Oracle is doing what MySQL tried to do for many years, just doing it properly putting a proper support infrastructure, sales staff, etc behind it.
PJ is the first mistake
Your home office is still an office, you have to get out of your PJs and get into some more reasonable attire if you want to get any work done. It is part of the routine which puts you in the mood to work. If you stay in your PJs I am not surprised that you are clocking 1h.
Also, there is more than one way to look at the results. Pets may take an hour or two out of your day, but so will the corporate gym. Running after your dog is for some reason sniggered upon and requires special management attention. At the same time disappearing into the gym in the company basement to lift some weights or play squash for an hour does not.
Ditto for the chores. Chopping wood for the stove if you happen to be working from somewhere away from the civilization is no different from lifting weights in the company gym. In fact it is probably better for your physical and mental health than lifting weights (imagine various different things placed on the chopping stump before smacking them with an axe - works a treat).
In any case, I know plenty of people who put less than 1h of real work per day while spending 10h daily in the office so you might as well send them to do that at home and save on the electricity bill :)
It is more bubbly than before
The problem with this bubble is that it is more "frothy" than the previous one.
This is very different from the previous bubble(s). Those were "build it and they will come". There was LOTS of roadkill in those. The survivors however, were sufficiently ahead of the tech wave to survive for many years (and florish in some cases).
We live in the "incremental" bubble. This means that the survivors will be only a few "seconds ahead of the wave" and can fall pray to it after a minimal mistake. Continuing the wave analogy they are no longer droplets flying ahead of it, they are the froth on the top of the breaker. Froth goes the way of all froth. A "sure bet" today can be roadkill in a jiffie.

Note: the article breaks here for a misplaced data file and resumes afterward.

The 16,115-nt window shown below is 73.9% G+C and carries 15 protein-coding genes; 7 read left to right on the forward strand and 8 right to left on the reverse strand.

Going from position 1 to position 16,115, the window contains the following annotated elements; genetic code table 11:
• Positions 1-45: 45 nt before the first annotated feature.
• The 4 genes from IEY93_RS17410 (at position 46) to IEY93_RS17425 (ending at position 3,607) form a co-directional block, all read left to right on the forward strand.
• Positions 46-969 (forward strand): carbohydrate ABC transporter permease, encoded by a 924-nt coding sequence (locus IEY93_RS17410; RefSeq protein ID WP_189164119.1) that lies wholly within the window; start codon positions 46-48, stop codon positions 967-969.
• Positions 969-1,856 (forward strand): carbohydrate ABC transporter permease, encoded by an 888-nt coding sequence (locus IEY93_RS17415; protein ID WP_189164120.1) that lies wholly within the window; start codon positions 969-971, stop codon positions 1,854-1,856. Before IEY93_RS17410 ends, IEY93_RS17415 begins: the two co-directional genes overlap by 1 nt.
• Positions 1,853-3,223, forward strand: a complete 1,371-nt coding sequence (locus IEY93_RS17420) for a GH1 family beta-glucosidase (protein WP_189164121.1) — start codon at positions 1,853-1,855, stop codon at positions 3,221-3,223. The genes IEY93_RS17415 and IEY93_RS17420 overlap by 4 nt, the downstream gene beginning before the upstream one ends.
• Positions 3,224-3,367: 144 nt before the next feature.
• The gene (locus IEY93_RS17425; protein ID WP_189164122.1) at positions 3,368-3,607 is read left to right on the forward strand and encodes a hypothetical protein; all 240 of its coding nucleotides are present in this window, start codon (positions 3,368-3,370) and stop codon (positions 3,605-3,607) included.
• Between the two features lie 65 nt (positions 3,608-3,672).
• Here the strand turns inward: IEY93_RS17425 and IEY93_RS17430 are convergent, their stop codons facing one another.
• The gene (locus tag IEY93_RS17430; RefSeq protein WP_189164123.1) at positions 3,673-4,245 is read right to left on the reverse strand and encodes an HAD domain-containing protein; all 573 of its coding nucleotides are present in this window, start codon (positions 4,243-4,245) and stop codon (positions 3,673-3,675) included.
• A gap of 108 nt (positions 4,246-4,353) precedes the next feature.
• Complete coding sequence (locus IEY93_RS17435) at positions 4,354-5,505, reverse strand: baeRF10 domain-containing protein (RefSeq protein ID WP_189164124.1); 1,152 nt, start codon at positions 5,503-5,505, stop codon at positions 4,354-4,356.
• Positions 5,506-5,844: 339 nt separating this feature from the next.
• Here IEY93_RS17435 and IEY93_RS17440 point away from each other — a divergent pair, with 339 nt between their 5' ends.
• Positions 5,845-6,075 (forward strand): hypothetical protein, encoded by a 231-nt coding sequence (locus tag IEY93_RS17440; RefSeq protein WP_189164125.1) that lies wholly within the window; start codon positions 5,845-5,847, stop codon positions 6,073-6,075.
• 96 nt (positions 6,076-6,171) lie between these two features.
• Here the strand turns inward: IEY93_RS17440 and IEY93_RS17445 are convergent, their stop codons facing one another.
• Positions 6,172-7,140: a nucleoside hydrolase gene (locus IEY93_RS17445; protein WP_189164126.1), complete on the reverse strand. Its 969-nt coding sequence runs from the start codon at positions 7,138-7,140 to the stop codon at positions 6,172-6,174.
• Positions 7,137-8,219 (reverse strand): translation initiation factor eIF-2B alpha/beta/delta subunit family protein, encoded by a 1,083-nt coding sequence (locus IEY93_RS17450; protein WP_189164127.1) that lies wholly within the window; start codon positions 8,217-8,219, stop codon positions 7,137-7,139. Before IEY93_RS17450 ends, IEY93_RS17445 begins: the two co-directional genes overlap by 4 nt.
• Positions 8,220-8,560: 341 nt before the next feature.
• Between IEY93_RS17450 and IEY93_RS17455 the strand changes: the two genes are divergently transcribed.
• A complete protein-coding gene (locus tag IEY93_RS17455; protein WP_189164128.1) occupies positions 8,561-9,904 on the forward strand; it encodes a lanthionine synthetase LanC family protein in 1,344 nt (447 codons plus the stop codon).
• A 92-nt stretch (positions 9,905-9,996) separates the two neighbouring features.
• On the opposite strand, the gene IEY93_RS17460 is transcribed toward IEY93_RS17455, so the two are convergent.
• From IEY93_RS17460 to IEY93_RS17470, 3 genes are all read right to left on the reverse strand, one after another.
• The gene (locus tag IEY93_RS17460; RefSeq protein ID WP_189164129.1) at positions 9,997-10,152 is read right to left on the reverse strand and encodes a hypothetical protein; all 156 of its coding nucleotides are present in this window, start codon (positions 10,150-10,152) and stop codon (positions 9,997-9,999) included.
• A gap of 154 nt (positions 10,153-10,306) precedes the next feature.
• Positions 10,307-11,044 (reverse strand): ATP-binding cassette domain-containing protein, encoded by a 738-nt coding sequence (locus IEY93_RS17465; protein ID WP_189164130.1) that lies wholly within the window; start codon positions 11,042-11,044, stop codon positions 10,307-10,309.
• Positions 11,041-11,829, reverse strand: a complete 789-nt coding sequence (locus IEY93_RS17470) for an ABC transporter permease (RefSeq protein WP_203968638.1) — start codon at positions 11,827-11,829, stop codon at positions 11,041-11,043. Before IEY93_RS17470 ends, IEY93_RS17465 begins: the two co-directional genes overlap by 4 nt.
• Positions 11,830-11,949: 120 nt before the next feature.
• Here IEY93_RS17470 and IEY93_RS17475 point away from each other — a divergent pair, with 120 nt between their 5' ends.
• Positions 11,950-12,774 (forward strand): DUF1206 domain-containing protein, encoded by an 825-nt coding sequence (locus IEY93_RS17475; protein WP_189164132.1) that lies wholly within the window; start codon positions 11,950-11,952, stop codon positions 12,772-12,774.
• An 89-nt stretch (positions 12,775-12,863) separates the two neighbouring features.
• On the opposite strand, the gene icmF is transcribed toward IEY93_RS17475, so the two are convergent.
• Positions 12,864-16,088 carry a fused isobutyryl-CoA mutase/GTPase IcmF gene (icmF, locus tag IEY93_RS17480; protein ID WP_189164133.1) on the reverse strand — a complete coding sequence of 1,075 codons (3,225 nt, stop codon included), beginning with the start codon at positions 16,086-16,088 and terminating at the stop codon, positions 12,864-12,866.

The end result is actually very bad for the tech sector in general. As the "frothiness" goes on money will start withdrawing from the high tech sector. No-one wants to invest into something which can go tits up or at the very least lose most of its market positioning at the smallest mistake. That means that we will have less and less investment into anything but the incumbent market leaders and the investor money will go elsewhere.
So all in all, we need not less, we need more "build it and they will come" companies contrary to the current overwhelming managerial wisdom.
It is OpenCL specific.
So while it is not x86 specific, it apllies only to vector problems - stuff that can be parallelised using OpenCL. While there is a host of problems which fall into that category - image transform, video transform, etc they are only a small fraction of what can be made faster through parallelisation. It will do nothing with regards to accelerating "classic" software. For that you need threads (or something similar).
A lot of the old P3 MBs have a plug-in (not soldered in) voltage regulator. At least all worksation and small server MBs from Compaq and HP as well as some Asus MBs do.
I am in fact typing that on one - Dual 1GHz P3 which I use as a development platform and an X-term. Its voltage regs IIRC are soldered in, but I have a couple with plug-in regs in storage somewhere.
In any case, there is more than enough space on the P3 CPU board to put a local voltage regulator which takes the 1.75 VCore and feeds the modified core at the voltage required. P3 is also a good point to start off with. All P3s are in the 15-22W thermal design range. So a P3 core (if made at modern silicon tech) should be sub-5Ws to begin with or even less.
As far as dumpster diving... They are making me laugh. I still have a whole bag of working P3 MBs. My DIY NAS is a P3, my workstation is a P3 and I have at least 3-4 working P3s (single and dual CPU) in storage.
It does not have the CPU power to strip. Throw 4-5 times the CPU power and then... maybe... But at present - nope.
Corpoprations behave to maximise their profit